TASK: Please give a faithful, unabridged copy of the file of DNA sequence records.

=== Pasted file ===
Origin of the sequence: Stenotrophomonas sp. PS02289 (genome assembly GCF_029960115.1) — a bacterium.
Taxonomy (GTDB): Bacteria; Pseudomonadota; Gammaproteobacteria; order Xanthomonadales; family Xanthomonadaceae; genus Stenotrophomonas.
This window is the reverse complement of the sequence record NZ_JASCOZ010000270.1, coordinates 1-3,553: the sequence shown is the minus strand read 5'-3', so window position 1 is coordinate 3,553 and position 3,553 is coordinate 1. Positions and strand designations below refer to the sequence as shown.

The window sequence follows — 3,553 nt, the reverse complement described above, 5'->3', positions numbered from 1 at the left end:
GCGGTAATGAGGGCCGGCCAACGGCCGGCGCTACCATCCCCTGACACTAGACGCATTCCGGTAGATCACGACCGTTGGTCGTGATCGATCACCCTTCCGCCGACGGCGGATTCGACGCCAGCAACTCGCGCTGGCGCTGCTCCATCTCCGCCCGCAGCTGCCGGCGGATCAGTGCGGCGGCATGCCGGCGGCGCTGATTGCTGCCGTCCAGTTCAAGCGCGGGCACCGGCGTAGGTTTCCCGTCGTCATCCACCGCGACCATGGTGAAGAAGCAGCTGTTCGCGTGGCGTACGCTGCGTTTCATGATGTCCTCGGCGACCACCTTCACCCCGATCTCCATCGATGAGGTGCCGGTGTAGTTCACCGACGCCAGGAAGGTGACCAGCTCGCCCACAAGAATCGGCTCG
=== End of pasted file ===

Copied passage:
Origin of the sequence: Stenotrophomonas sp. PS02289 (genome assembly GCF_029960115.1) — a bacterium.
Taxonomy (GTDB): Bacteria; Pseudomonadota; Gammaproteobacteria; order Xanthomonadales; family Xanthomonadaceae; genus Stenotrophomonas.
This window is the reverse complement of the sequence record NZ_JASCOZ010000270.1, coordinates 1-3,553: the sequence shown is the minus strand read 5'-3', so window position 1 is coordinate 3,553 and position 3,553 is coordinate 1. Positions and strand designations below refer to the sequence as shown.

The window sequence follows — 3,553 nt, the reverse complement described above, 5'->3', positions numbered from 1 at the left end:
GCGGTAATGAGGGCCGGCCAACGGCCGGCGCTACCATCCCCTGACACTAGACGCATTCCGGTAGATCACGACCGTTGGTCGTGATCGATCACCCTTCCGCCGACGGCGGATTCGACGCCAGCAACTCGCGCTGGCGCTGCTCCATCTCCGCCCGCAGCTGCCGGCGGATCAGTGCGGCGGCATGCCGGCGGCGCTGATTGCTGCCGTCCAGTTCAAGCGCGGGCACCGGCGTAGGTTTCCCGTCGTCATCCACCGCGACCATGGTGAAGAAGCAGCTGTTCGCGTGGCGTACGCTGCGTTTCATGATGTCCTCGGCGACCACCTTCACCCCGATCTCCATCGATGAGGTGCCGGTGTAGTTCACCGACGCCAGGAAGGTGACCAGCTCGCCCACAAGAATCGGCTCG